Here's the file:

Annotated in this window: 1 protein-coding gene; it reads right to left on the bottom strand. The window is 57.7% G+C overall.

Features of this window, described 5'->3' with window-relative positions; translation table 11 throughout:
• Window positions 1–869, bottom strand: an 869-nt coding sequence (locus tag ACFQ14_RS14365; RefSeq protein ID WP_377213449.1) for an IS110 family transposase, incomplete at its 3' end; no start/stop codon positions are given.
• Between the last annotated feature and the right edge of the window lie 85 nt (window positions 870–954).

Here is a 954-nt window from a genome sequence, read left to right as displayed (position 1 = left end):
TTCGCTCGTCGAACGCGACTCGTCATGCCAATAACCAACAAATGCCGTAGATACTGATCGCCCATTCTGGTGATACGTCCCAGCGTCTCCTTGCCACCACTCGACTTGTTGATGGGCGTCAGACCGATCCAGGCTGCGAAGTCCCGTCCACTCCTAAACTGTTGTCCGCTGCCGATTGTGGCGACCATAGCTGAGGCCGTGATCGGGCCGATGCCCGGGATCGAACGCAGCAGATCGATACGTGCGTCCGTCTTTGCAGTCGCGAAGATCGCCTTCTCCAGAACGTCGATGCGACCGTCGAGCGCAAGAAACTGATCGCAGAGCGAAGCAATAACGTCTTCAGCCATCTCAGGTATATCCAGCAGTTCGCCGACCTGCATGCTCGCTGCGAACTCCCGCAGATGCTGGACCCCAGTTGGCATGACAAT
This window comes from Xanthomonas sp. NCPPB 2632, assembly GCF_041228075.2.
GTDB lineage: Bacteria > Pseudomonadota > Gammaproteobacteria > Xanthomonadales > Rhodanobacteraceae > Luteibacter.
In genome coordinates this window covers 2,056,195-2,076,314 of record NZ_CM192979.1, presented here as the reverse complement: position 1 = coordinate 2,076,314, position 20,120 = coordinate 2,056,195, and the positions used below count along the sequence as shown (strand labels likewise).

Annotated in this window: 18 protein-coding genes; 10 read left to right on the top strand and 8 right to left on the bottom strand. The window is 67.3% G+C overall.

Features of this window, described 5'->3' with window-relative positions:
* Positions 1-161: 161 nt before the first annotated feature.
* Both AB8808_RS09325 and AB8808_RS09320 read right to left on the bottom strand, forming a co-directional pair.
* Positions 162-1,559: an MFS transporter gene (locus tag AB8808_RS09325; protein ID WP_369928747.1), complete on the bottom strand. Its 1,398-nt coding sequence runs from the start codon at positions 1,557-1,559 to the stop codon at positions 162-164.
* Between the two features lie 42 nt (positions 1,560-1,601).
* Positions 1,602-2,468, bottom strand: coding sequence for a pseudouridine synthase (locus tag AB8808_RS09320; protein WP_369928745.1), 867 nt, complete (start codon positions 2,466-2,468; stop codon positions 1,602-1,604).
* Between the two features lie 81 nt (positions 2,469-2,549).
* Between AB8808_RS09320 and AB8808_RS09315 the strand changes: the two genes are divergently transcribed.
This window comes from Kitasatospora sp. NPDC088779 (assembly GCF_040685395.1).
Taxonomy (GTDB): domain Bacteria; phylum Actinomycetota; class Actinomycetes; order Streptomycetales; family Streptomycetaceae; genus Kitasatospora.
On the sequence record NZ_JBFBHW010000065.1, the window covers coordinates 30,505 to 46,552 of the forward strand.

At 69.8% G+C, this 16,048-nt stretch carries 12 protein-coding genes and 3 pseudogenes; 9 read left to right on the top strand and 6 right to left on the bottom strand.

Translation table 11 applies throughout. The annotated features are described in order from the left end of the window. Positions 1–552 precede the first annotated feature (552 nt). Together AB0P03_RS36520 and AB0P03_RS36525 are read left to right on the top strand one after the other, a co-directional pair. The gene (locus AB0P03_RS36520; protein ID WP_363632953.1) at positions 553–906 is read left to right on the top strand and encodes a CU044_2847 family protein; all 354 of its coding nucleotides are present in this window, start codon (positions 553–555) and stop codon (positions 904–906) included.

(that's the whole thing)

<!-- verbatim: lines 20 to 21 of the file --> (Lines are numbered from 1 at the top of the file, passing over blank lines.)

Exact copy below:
Taxonomy (GTDB): domain Bacteria; phylum Actinomycetota; class Actinomycetes; order Streptomycetales; family Streptomycetaceae; genus Kitasatospora.
On the sequence record NZ_JBFBHW010000065.1, the window covers coordinates 30,505 to 46,552 of the forward strand.